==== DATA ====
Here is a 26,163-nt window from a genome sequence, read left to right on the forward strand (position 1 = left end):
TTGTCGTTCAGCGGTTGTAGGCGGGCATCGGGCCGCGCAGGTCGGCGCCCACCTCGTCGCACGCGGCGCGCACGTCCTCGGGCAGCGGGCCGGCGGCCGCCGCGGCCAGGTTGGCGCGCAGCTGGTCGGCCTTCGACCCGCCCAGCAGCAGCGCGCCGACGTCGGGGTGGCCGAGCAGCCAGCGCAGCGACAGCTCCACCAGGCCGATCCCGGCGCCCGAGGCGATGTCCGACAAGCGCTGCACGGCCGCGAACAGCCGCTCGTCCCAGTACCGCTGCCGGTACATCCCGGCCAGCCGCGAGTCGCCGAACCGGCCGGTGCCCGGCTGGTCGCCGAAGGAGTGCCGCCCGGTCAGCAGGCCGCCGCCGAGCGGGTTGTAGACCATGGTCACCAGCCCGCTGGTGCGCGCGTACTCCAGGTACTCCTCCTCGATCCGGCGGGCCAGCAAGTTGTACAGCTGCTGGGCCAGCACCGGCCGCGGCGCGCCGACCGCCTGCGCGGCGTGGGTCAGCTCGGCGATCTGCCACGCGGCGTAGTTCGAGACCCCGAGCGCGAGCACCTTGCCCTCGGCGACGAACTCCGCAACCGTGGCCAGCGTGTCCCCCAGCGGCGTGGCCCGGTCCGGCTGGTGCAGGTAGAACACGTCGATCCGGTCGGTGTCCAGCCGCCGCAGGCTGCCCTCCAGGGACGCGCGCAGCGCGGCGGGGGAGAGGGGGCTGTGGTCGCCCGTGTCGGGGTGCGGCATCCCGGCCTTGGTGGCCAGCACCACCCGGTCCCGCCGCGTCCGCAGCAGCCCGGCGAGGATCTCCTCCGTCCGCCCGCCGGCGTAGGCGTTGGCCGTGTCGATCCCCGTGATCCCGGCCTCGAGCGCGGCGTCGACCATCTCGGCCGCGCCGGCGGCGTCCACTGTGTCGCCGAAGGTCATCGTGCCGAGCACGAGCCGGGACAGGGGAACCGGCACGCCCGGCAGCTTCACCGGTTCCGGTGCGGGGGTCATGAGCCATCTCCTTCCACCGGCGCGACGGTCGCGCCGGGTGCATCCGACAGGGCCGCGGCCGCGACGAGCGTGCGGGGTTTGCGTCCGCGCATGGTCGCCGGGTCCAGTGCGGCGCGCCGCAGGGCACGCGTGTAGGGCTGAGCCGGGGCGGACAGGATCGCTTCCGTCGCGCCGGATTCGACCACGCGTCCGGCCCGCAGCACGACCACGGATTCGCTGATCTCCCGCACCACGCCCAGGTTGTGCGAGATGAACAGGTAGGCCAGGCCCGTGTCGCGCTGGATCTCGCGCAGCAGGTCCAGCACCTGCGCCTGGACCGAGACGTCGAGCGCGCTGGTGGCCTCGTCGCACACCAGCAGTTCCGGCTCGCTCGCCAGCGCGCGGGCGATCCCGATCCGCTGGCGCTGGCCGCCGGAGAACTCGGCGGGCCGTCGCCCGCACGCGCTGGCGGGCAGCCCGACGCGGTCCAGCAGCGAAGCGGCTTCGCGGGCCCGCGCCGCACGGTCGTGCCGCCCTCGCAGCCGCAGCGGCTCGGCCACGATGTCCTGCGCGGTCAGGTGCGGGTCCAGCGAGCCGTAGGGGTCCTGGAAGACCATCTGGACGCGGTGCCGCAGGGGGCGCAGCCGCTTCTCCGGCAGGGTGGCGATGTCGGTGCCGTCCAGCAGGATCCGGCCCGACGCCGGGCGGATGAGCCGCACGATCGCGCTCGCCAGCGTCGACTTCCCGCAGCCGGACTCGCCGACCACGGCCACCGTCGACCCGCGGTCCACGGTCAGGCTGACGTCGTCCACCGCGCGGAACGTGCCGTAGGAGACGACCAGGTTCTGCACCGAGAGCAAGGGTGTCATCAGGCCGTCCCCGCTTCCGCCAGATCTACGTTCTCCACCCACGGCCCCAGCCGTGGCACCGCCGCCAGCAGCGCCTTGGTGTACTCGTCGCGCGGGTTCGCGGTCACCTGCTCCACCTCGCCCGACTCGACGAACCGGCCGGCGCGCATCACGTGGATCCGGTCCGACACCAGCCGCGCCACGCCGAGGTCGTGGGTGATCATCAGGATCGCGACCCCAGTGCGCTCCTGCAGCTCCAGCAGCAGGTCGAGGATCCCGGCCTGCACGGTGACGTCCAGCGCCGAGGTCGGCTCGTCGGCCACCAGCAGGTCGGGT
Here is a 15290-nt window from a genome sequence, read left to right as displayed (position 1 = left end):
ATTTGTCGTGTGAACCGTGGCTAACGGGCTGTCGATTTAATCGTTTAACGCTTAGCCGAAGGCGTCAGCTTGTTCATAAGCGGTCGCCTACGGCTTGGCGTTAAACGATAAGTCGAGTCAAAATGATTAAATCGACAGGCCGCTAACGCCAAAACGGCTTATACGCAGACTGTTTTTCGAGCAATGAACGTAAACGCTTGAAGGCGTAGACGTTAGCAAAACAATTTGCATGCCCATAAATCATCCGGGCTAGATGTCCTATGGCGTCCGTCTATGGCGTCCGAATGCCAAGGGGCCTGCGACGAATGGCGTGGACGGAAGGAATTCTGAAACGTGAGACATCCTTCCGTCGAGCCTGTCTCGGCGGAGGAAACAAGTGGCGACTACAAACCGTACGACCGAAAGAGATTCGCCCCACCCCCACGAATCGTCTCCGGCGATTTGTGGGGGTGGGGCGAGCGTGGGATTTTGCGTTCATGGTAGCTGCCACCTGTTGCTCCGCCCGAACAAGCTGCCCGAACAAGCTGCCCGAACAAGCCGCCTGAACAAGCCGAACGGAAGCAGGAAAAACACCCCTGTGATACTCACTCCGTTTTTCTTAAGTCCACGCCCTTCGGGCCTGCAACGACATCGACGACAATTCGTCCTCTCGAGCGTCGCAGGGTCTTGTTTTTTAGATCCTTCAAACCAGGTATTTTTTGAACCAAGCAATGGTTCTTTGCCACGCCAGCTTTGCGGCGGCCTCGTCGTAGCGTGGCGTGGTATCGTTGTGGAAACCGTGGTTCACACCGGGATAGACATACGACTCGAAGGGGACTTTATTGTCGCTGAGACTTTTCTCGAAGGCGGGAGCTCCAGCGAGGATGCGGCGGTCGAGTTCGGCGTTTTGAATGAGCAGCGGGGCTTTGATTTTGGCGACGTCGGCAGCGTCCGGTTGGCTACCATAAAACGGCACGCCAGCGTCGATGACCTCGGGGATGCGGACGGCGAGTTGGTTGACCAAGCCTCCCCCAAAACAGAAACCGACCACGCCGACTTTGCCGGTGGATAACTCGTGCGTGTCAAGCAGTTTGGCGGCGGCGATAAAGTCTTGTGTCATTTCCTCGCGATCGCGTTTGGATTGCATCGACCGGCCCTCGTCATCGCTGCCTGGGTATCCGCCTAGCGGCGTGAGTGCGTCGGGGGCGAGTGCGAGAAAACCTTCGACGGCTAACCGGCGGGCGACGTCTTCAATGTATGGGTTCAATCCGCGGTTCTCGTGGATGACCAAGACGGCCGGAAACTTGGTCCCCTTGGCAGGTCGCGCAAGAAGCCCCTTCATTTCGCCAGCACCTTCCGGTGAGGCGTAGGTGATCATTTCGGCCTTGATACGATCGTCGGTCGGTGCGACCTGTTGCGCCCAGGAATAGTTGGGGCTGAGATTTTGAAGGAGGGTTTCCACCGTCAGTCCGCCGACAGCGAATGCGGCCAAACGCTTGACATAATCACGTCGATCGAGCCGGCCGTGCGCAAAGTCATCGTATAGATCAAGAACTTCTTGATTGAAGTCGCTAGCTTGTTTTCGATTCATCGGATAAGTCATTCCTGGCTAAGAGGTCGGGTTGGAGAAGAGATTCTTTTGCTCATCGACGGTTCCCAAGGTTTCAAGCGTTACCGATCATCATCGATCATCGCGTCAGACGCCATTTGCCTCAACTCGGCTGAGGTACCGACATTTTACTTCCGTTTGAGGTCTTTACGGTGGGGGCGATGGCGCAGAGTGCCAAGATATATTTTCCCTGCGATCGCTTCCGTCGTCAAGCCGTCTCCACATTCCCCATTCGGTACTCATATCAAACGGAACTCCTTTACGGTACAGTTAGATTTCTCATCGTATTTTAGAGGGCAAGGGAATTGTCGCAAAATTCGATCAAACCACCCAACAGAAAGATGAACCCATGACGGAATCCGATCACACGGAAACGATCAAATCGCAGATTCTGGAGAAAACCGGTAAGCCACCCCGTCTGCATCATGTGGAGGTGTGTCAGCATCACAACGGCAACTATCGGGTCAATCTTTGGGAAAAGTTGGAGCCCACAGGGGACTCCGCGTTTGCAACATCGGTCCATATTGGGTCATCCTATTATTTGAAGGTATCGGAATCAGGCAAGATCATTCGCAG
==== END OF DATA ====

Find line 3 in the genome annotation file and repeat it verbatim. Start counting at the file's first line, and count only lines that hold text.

Here is a 15290-nt window from a genome sequence, read left to right as displayed (position 1 = left end):